The paper "Destination Management" is a great example of an annotated literature on management. Destination management as attracted the attention of policymakers and scholars alike in the last two decades, a fact that is partly attributed to the impacts of steady development of tourism both from the demand and the supply side and as a response to the emerging trends observed in the tourism market (Morrison, 2013). The aim of this paper is to provide a critical review of journals with an aim of providing a better understanding of Destination management.
Specifically, the paper seeks to identify, reflect, and describe main issues and learning from the journals. The journals are reviewed along with key issues of destination management, critical reflections theoretical constructs, concepts, frameworks, and models of the journals, and a reflection on the nature and quality of the journals. Article 1: Marketing and Managing Tourism Destinations, Routledge, London, the UK by Morrison, A.M. (2013). Destination Management means different things to different people. In the first article, the author describes destination management as a professional strategy or approach towards guiding all efforts in a tourist attraction or a place that has decided to pursue tourism as an economic activity (p1).
It is also viewed as coordinated and integrated management of the destination mix outlined as tourism attractions, activities facilities, transport, and infrastructural resources as well as hospitality. Morrison posits that destination management can also be seen as the broader concept that entails destination marketing and other roles such as leadership and coordination, planning and research, product development, partnerships and team-building, and community relations(Morrison, 2013). The concept of destination management organizations (DMOs) is introduced and their specific roles including leadership and coordination, planning and research, product development, marketing and promotion, partnership and team-building, and community relations.
Effective destination management involves long-term tourism planning and continual monitoring and evaluation of the outcomes from tourism efforts.
Arch G. Woodside, Ramos Mir Vicente, Mariana Duque, (2011).Tourism's destination dominance and marketing website usefulness, International Journal of Contemporary Hospitality Management, Vol. 23 Iss: 4, pp.552 – 564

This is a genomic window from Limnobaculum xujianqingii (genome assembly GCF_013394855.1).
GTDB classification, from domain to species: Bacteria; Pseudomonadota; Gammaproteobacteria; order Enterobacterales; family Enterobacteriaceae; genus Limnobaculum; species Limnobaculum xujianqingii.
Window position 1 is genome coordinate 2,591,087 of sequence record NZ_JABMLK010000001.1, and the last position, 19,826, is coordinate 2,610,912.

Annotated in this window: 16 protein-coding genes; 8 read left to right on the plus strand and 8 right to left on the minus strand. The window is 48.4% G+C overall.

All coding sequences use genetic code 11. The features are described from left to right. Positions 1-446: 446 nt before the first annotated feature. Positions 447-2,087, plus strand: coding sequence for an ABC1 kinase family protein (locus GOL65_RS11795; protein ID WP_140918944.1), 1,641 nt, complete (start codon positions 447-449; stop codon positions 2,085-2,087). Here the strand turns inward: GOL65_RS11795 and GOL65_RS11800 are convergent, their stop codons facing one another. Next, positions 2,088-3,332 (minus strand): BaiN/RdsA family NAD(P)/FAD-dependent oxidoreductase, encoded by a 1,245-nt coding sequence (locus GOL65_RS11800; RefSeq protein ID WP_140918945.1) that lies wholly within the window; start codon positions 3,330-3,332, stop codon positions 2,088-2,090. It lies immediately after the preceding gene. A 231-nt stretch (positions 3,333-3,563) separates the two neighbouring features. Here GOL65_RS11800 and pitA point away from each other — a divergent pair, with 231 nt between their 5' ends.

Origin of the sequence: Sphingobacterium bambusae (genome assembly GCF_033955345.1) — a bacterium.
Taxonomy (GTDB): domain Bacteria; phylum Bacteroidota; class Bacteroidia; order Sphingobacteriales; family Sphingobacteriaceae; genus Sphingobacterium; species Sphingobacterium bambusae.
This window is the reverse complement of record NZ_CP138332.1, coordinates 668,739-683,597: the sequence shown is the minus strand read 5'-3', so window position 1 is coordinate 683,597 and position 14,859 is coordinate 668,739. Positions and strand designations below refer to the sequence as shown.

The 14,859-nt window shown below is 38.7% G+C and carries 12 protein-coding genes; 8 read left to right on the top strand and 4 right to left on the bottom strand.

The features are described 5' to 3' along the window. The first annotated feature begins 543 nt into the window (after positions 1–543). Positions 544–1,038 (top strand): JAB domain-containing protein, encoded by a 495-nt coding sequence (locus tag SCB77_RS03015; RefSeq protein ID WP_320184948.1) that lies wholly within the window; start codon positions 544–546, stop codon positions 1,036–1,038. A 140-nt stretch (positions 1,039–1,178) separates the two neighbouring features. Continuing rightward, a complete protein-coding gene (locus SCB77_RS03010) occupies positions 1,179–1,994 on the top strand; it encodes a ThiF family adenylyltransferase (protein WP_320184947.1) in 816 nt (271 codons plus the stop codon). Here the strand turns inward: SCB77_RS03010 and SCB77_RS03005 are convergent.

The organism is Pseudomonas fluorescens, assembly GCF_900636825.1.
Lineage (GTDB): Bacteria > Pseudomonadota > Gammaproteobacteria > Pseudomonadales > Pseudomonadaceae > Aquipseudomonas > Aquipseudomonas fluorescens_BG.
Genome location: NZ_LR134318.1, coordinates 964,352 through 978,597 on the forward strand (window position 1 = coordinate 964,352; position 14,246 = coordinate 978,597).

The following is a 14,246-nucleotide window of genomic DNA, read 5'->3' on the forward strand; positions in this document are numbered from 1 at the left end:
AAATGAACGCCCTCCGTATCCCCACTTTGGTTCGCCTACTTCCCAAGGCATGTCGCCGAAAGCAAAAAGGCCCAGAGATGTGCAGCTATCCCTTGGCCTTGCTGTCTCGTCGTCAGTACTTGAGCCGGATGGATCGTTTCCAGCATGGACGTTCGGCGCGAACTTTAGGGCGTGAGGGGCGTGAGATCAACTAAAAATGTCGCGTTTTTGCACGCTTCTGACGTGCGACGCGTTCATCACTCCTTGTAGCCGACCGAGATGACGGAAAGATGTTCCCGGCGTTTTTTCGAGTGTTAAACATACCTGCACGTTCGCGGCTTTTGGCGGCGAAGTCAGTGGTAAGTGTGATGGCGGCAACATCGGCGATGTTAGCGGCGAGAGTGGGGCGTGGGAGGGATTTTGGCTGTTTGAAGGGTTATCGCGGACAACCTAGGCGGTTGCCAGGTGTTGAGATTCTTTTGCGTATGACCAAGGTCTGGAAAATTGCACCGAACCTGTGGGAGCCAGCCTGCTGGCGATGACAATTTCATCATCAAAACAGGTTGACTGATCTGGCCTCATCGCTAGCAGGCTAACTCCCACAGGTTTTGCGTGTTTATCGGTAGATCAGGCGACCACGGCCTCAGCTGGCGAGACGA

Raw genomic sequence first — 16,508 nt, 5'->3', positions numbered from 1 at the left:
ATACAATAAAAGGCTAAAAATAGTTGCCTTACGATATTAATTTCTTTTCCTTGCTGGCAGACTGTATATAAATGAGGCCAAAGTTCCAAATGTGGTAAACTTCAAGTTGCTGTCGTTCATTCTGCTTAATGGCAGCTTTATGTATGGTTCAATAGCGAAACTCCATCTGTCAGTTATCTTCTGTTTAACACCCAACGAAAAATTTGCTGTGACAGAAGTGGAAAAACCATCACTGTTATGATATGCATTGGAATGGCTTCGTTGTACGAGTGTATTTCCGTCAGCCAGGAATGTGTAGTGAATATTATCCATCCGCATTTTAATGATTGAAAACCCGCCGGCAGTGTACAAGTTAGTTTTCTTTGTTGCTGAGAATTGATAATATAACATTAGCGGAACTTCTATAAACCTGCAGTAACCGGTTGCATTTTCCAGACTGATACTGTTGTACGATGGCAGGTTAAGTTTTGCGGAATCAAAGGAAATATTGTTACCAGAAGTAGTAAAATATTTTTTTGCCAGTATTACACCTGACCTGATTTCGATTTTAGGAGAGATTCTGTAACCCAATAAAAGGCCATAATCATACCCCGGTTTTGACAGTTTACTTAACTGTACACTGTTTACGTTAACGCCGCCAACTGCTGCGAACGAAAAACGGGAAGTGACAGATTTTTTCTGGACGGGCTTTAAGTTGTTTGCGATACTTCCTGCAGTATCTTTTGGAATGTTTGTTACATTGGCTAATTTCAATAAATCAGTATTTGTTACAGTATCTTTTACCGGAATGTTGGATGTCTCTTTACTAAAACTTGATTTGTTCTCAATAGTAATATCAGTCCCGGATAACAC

Bornhorst, T, Ritchie, J.R.B., and Sheehan, L (2009). Determinants of Tourism Success for DMOs & Destinations: An Empirical Examination of Stakeholders’ Perspectives BRS-TM(v25) :1-42
Crouch, G.I., Ritchie, J.R.B. (1999). Tourism, com¬petitiveness, and societal prosperity. Journal of Business Research, 44, 137-152.
Fyall , A., Garrod , B.,and Wang, Y(2012) . Destination collaboration: Critical review of theoretical approaches to a multi-dimensional phenomenon Journal of Destination Marketing & Management Vol110–26
Longjit,C., and. Pearce D.G (2013). Managing a mature coastal destination: Pattaya, Thailand Journal of Destination Marketing & Management 11 pages
Morrison, A.M.(2013). Marketing and Managing Tourism Destinations, Routledge, London, UK
Ritchie, B. J., & Crouch, G. I. (2003). The Competitive Destination: A Sustainable Tourism Perspective. New York, USA: CABI Publishing.
Saftic , D.,Težak, A., and Luk, N(2011).Stakeholder approach in tourism management: implication in Croatian tourism ,International Conference on Organizational Science Development Future Organization March 23rd – 25th 2011, Portorož, Slovenia
Tanja A., Vladimir, M., Nemanja, D., Tamara, J (2011). Integrated Model of Destination Competitiveness Geographical Pannonica, Vol 15 , Issue 2, pp58-69
Welford, R., & Ytterhus, B. (2004). Sustainable development and tourism destination management: A case study of the Lillehammer region, Norway. International Journal of Sustainable Development and World Ecology, 11(4), 410.
WTO (2007).A practical guide to tourism destination management. Madrid: World Tourism Organization